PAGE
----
The disc 1, except a portion 3 .at the underside (see FIGURE 2), was subsequently covered with a masking layer 4, for example of bees wax. In a hath (not shown) composed of 20 ccm. of HF (50%) and 0.5 ccm. of fuming HNO the portion 3 was then removed from the underside by etching to a depth such that a part of the p-type bulk located beneath the surface layer was reached.
FIGURE 3 shows the device after the masking layer 4 was removed and a contact 5 consisting of silver and 2% of aluminum and a supply conductor 6 were provided on the portion 3 treated by etching and also a contact 7 consisting of pure silver and a supply conductor 8 were soldered to the portion of the underside not attacked by etching.
Subsequently the whole device, except the upper surface 9, was again covered with a masking layer 10 and introduced into an etching bath 11, as shown in FIGURE 4. The etching means may be of the same composition as mentioned hereinbefore. The output of the photo-electric semi-conductor device may now be measured by impinging light 15 onto the upper surface 9 and connecting the supply conductors 6 and 8 to a measuring instrument 12, e.g., an ammeter.
FIGURE 5 shows the variation of this short circuit current I through the ammeter 12 which with constant illumination may be regarded as a measure of the output, as a function of the duration t of the etching process. Assuming the decrease in thickness per second of the part of the layer exposed to the etching bath to be constant, the duration 1 may also be regarded as a measure of the decrease in thickness.
As appears from curve 20 in FIGURE 5 the output initially increases to a maximum as indicated by 21, and then rapidly drops to zero. The initial increase may be attributable inter alia to a decrease of the light absorption in the thinning layer 2 and to a reduced recombination of the .pairs of electron holes produced by the light in said layer. The rapid fall of the output after the moment determined by point 21 is caused inter alia by the rapid increase of the resistance encountered by the current I in layer 2.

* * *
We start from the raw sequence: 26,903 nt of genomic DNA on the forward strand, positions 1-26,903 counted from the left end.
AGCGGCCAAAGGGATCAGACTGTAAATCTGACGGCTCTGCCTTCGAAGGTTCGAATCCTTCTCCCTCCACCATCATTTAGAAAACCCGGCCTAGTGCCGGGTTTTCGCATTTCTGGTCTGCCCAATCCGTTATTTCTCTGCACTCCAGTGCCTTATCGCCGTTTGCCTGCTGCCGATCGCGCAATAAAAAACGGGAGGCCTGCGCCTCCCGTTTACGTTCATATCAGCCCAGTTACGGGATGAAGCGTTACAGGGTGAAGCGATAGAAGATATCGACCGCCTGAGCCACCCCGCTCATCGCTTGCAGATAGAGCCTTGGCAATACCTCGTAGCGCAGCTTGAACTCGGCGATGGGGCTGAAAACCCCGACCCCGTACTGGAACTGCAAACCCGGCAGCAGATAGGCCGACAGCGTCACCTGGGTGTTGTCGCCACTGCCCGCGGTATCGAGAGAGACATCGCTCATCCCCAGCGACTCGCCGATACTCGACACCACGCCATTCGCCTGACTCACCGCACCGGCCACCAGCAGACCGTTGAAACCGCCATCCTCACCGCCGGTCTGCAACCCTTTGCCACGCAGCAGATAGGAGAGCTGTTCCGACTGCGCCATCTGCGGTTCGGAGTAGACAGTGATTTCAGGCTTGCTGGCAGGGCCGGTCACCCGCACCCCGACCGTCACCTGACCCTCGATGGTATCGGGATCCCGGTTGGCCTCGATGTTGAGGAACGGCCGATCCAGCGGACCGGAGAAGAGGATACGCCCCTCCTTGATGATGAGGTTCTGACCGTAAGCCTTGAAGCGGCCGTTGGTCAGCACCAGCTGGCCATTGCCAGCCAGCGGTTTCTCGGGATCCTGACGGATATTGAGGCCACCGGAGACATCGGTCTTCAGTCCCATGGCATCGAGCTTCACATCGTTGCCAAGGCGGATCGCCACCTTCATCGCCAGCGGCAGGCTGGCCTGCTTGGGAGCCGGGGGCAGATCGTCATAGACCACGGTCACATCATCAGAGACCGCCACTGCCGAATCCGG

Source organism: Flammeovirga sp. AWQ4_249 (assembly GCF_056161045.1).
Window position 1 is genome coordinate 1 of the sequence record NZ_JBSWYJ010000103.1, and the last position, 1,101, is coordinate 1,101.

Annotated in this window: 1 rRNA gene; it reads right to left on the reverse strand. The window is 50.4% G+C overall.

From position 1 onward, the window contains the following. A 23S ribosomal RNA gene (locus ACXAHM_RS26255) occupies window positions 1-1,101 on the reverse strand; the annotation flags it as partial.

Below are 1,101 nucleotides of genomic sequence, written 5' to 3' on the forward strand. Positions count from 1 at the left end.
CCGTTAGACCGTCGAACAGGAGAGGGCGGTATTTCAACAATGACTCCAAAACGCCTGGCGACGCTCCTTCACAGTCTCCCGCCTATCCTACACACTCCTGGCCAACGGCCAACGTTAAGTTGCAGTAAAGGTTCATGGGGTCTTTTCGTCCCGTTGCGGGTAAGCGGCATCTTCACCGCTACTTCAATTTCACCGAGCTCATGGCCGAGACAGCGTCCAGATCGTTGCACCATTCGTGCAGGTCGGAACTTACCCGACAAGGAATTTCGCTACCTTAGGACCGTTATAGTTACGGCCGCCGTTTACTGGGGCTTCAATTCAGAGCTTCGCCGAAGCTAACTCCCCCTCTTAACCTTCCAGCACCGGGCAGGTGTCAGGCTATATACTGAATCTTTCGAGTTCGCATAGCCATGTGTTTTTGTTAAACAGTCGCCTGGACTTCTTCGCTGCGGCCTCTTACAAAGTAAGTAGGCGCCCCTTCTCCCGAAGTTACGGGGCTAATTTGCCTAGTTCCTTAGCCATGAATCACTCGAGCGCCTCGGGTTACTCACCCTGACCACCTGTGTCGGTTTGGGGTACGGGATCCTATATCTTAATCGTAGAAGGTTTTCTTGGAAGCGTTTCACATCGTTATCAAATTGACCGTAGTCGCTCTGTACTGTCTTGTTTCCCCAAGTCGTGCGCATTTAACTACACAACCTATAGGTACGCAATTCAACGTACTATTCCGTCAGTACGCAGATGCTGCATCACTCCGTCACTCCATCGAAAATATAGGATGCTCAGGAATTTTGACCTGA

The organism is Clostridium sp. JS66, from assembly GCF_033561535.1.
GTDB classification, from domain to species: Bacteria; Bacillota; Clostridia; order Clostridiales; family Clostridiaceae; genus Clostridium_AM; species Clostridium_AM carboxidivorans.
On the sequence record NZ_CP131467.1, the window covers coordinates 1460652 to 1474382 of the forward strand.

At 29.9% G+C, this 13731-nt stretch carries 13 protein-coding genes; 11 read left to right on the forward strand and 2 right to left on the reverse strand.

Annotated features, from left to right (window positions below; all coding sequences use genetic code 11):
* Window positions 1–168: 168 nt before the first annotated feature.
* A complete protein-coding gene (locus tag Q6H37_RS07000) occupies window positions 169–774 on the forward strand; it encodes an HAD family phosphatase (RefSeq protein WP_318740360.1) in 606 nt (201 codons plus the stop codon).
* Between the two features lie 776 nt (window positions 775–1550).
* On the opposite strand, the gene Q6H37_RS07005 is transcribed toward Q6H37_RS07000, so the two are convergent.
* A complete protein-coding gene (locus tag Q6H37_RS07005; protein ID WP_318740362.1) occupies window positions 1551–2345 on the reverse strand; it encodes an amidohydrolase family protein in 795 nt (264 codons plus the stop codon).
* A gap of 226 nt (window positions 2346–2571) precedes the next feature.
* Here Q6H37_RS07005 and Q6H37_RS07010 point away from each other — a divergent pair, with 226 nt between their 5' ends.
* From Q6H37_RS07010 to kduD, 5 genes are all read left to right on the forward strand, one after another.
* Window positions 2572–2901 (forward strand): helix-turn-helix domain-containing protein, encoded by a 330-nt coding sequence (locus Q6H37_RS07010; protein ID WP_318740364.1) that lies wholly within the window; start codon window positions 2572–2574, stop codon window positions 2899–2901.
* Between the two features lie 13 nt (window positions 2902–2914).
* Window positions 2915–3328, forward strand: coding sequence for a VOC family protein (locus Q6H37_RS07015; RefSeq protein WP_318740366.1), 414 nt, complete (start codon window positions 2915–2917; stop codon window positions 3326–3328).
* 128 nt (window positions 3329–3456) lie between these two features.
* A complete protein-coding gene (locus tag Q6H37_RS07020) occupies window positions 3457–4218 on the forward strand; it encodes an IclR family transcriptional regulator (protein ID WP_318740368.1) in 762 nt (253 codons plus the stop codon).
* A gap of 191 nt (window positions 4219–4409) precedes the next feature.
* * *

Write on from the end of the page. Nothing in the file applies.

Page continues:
The relationship of the output of a given type of a semiconductor device with the thickness of layer 2 may be determined empirically. The output measured may then serve as a criterion for terminating the etching process when a semi-conductor device with surface layer 2 of a given thickness is desired.
From FIGURE 5 it also appears that the differential quotient of the variation in output and the decrease in thickness, that is to say the slope of curve 20, initially increases and reaches its maximum value at the bending point 22. The etching process is preferably not terminated before this value for the output is reached. After this value has been reached, the output increases still further, although the said differential quotient, that is to say the slope of the curve, decreases. The etching process is preferably terminated when the maximum indicated by point 21 is reached.
The described method is fundamentally independent of the semi-conductive material of which the device is made. The treatment for removal of material may be an etching treatment, but the material located at the surface may alternatively be removed by grinding, sandblasting, by bombardment by electrons or by means of an electrolytic treatment. Insofar as such material-removing treatments could affect the measurement of output because of the currents or voltages occurring therein, the said treatment and output measurement may also be carried out intermittently with rapid alternation. Since such methods yield the same result as shown in FIGURE 5, they are regarded as taking place substantially at the same time.
The device shown in FIGURE 4 may eventually be dried and deprived of its masking layer 10. In order to protect the surface against atmospheric influences, it may eventually be covered with a lacquer layer 14 as shown in broken line in FIGURE 6.
Although the invention is primarily intended to permit the manufacture of photo-electric semi-conductor devices having a high photo-electric output, it is also applicable to the manufacture of semi-conductor bodies having a surface layer of a small thickness capable of being accurately determined, which bodies may be used in diodes, transistors or similar devices.
What is claimed is:
1. A method of manufacturing a semiconductor device utilizing a semiconductive body exhibiting photoelectric ured electrical output to increase, and terminating the material-removal operation not before the relative measured electrical output change with time reaches its maximum value but before the absolute output substantially declines.
2. A method as set forth in claim 1 wherein the material-removal operation is terminated when the measured output reaches its maximum value.
References Cited by the Examiner UNITED STATES PATENTS 1,904,895 4/ 1933 Campbell 316-5 2,794,846 6/1957 Fuller 13689 2,915,578 12/1959 Pensak 136-89 2,929,859 3/ 1960 Lofershi 136-89 3,039,896 6/1962 Van Cakenberghe l3689 X JOHN F. CAMPBELL, Primary Examiner.
JOHN H. MACK, WHITMORE A. WILTZ, Examiners.
I. H. BARNEY, W. I. BROOKS, Assistant Examiners.
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|U.S. Classification||438/8, 136/256, 257/461, 257/E21.231, 438/13, 438/16, 136/290|
|International Classification||H01L21/308, H01L31/00|
|Cooperative Classification||H01L31/00, H01L21/308, Y10S136/29|
|European Classification||H01L31/00, H01L21/308|